Saturday, February 26, 2011

A problem with arguments from poor design


As a public skeptic of the ability of Darwinian processes to account for complex cellular systems and a proponent of the hypothesis of intelligent design (1), I often encounter a rebuttal that can be paraphrased as "no designer would have done it that way." A classic example is the backwards wiring of the vertebrate eye (2). If no intelligent designer would have done it that way, the reasoning goes, then a blind, purposeless mechanism must be responsible, with natural selection being the prime candidate. This is a negative argument, reaching its conclusion in favor of the sufficiency of unintelligent processes by ruling out intelligence, which depends critically on our ability to differentiate useless from functional features. That ability has been severely called into question by the recent work of Hirotsune et al (3).

The modern molecular example of poor design is pseudogenes. Why litter a genome with useless, broken copies of functional genes? It looks just like the aftermath of a blind, wasteful process. No designer would have done it that way (2). Yet Hirotsune et al (3) show that at least one pseudogene has a function. If at least some pseudogenes have unsuspected functions, however, might not other biological features that strike us as odd also have functions we have not yet discovered? Might even the backwards wiring of the vertebrate eye serve some useful purpose?

The peril of negative arguments is that they may rest on our lack of knowledge, rather than on positive results. The contention that unintelligent processes can account for complex biological functions should, to the extent possible, be supported by positive results, rather than by intuitions of what no designer would do. Hirotsune et al's (3) work has forcefully shown that our intuitions about what is functionless in biology are not to be trusted.


Michael J. Behe

(1) Behe, M. J. Darwin's Black Box: The biochemical challenge to evolution. The Free Press, New York (1996).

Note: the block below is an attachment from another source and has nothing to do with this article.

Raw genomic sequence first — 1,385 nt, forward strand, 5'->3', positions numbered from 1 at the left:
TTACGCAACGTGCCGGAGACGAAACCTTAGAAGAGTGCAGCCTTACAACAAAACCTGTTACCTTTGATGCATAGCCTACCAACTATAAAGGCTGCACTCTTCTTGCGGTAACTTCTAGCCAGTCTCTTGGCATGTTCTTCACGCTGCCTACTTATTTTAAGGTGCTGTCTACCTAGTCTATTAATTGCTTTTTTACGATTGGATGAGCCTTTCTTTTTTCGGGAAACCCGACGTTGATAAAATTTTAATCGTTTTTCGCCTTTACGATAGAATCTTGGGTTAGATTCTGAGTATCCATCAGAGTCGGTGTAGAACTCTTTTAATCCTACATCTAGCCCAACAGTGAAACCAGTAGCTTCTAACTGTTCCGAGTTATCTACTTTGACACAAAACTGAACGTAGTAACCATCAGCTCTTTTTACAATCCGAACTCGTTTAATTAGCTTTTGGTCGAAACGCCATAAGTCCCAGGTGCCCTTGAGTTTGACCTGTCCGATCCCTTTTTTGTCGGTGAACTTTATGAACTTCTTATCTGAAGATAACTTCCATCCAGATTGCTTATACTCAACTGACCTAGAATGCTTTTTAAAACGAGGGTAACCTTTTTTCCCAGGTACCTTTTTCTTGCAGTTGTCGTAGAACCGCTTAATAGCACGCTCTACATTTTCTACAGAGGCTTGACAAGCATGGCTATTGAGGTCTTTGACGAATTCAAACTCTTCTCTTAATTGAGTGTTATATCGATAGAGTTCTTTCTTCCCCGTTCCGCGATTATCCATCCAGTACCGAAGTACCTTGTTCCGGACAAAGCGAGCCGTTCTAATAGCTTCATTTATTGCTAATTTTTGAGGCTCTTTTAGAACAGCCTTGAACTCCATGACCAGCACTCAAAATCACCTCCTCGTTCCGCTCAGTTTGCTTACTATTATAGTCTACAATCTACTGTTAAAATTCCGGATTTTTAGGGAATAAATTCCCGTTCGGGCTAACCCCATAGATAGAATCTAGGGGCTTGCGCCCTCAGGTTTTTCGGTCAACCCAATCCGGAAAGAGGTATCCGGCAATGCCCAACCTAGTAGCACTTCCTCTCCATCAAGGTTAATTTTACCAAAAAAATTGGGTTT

(2) Miller, K. R. Life's Grand Design. Technology Review 97, 24-32 (1994).
(3) Hirotsune, S. et al. An expressed pseudogene regulates the messenger-RNA stability of its homologous coding gene. Nature 423, 91-96 (2003).



  1. The thing that has always struck me about the "argument from poor design" is that the people making the argument have so very little experience with design at all. As someone with 25 years of experience in software design, I can tell you that there are many times in which we say about each other's code "no intelligent entity would have coded it that way!" ;-)

  2. I. Byron, God could have made us invulnerable to bullets, fire, drowning, extreme cold/heat, spears, bacteria, viruses, fungi, parasites, broken bones, cancer (et cetera, etc.,etc.) and even to death.

    But that would prevent God's providential HIS-story from unfolding. God has purposed that in our universe there would be a 1. Pre-Fall world, a 2. post-Fall world and finally a 3. Redeemed world. It's in the redeemed world when (redeemed) humans will be impervious to all of the above.

    Possible evidence for macro-evolution doesn't disprove the existence of the Christian God. For all you know, theistic evolution or even progressive creationism is true. That is, God actually used evolution to bring about man. Though, I'm personally not convinced that this *is* the way God did it. This could possibly account for the tailbone.

    God isn't obligated to design "optimally". Also, unless and until you know the purposes of the designer you cannot know whether something is or isn't optimally designed. Sometimes aesthetic considerations trump optimality. For example, balloons on top of a car or a hood ornament aren't efficient aerodynamically. This answers both the testes and male nipple objections. Finally, there's anecdotal evidence that in extreme situations males can breastfeed infants.

    Finally, if men didn't have external testes or nipples there'd be less humor in the world. Heh

  3. Well put. The psuedogene argument in particular is somewhat of a "Darwin of the Gaps" appeal.

  4. In my comment above I wrote, "For all you know, theistic evolution or even progressive creationism is true. That is, God actually used evolution to bring about man.". I should have reversed "...theistic evolution or even progressive creationism" to " creationism or even theistic evolution.." since most Progressive Creationists reject macro-evolution yet the very next sentence implies that both affirm macro-evolution. If written the correct way, it wouldn't have implied that.

    Some versions of Progressive Creationism can account for why the fossil record may appear to support macro-evolution without macro-evolution actually being true.

  5. Byron, FYI the premier Old Earth Creationism ministry and website is the one by Hugh Ross at Reasons To Believe also has a page where one can access archives of their radio podcasts of Creation Update which ran from 2001 to 2009